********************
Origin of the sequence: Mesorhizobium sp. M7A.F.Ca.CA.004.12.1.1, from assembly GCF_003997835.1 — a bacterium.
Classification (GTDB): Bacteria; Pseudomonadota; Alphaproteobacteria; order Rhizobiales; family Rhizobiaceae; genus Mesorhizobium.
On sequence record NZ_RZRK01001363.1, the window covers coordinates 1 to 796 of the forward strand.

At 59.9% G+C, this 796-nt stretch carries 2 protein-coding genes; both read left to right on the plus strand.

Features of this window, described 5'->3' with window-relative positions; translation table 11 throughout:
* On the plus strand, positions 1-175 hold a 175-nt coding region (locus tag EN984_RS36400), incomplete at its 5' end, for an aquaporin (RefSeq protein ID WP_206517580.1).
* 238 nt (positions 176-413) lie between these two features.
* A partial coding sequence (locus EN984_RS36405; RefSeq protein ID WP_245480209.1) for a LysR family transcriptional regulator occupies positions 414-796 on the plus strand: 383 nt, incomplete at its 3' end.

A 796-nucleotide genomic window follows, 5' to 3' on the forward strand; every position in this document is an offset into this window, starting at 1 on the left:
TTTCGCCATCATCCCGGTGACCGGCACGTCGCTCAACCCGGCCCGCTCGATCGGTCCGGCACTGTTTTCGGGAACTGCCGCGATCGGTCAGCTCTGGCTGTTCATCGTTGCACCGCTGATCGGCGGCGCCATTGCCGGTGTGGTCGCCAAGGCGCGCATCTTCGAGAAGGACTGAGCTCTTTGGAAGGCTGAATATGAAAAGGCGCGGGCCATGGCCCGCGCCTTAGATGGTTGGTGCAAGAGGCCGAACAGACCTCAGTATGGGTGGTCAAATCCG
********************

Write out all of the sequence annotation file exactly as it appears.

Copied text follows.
Origin of the sequence: Mesorhizobium sp. M7A.F.Ca.CA.004.12.1.1, from assembly GCF_003997835.1 — a bacterium.
Classification (GTDB): Bacteria; Pseudomonadota; Alphaproteobacteria; order Rhizobiales; family Rhizobiaceae; genus Mesorhizobium.
On sequence record NZ_RZRK01001363.1, the window covers coordinates 1 to 796 of the forward strand.

At 59.9% G+C, this 796-nt stretch carries 2 protein-coding genes; both read left to right on the plus strand.

Features of this window, described 5'->3' with window-relative positions; translation table 11 throughout:
* On the plus strand, positions 1-175 hold a 175-nt coding region (locus tag EN984_RS36400), incomplete at its 5' end, for an aquaporin (RefSeq protein ID WP_206517580.1).
* 238 nt (positions 176-413) lie between these two features.
* A partial coding sequence (locus EN984_RS36405; RefSeq protein ID WP_245480209.1) for a LysR family transcriptional regulator occupies positions 414-796 on the plus strand: 383 nt, incomplete at its 3' end.

A 796-nucleotide genomic window follows, 5' to 3' on the forward strand; every position in this document is an offset into this window, starting at 1 on the left:
TTTCGCCATCATCCCGGTGACCGGCACGTCGCTCAACCCGGCCCGCTCGATCGGTCCGGCACTGTTTTCGGGAACTGCCGCGATCGGTCAGCTCTGGCTGTTCATCGTTGCACCGCTGATCGGCGGCGCCATTGCCGGTGTGGTCGCCAAGGCGCGCATCTTCGAGAAGGACTGAGCTCTTTGGAAGGCTGAATATGAAAAGGCGCGGGCCATGGCCCGCGCCTTAGATGGTTGGTGCAAGAGGCCGAACAGACCTCAGTATGGGTGGTCAAATCCG